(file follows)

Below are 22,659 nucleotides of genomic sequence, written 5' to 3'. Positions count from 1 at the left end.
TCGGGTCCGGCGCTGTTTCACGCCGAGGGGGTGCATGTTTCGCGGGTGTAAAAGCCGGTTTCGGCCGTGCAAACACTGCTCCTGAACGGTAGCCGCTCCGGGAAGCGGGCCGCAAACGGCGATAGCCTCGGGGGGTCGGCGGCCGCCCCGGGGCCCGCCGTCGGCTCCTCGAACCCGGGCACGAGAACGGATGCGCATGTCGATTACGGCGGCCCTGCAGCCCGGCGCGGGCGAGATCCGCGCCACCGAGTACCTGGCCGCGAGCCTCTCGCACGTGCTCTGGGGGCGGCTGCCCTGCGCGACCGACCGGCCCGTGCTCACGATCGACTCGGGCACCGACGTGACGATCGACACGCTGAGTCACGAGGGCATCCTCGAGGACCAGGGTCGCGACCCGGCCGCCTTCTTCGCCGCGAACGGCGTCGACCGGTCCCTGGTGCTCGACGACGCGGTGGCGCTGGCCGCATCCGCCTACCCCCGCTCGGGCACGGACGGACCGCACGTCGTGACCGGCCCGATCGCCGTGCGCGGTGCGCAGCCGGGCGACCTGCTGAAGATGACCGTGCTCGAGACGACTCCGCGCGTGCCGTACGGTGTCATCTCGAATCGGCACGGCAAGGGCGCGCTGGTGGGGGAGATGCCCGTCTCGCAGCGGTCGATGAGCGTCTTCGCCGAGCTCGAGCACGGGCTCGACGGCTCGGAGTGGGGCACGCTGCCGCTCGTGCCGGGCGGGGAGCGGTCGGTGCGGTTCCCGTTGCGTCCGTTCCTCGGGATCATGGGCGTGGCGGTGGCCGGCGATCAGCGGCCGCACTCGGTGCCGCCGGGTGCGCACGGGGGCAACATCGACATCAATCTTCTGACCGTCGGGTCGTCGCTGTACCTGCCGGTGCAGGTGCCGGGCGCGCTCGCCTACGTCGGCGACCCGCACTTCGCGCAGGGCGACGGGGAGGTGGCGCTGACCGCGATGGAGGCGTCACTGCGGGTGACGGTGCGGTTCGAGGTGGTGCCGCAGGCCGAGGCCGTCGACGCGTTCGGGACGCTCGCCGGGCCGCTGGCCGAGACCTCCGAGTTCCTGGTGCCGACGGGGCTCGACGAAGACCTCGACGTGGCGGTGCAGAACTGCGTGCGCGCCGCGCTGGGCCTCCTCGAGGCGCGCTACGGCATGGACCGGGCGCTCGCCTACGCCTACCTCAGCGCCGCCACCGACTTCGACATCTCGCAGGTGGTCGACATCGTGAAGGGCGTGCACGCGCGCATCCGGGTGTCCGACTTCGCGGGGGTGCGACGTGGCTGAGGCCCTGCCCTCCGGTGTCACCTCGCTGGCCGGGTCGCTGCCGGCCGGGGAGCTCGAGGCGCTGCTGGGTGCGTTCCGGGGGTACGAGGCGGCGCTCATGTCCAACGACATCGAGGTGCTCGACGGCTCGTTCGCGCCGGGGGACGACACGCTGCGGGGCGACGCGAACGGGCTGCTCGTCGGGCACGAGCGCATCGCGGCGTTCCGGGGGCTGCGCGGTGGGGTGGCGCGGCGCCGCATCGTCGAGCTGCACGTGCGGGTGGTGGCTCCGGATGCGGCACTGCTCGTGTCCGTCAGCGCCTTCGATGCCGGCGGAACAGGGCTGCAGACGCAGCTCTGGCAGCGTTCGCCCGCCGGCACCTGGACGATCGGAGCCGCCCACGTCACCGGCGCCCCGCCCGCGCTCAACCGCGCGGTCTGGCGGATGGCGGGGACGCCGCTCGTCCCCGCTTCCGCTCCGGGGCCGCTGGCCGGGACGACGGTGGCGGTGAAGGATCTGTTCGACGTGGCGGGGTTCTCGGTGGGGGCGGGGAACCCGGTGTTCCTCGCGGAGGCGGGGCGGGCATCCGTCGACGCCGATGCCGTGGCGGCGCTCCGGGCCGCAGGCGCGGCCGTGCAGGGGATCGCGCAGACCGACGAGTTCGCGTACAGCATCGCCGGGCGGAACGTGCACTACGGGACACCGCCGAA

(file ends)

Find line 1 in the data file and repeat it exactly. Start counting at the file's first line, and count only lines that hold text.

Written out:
Below are 22,659 nucleotides of genomic sequence, written 5' to 3'. Positions count from 1 at the left end.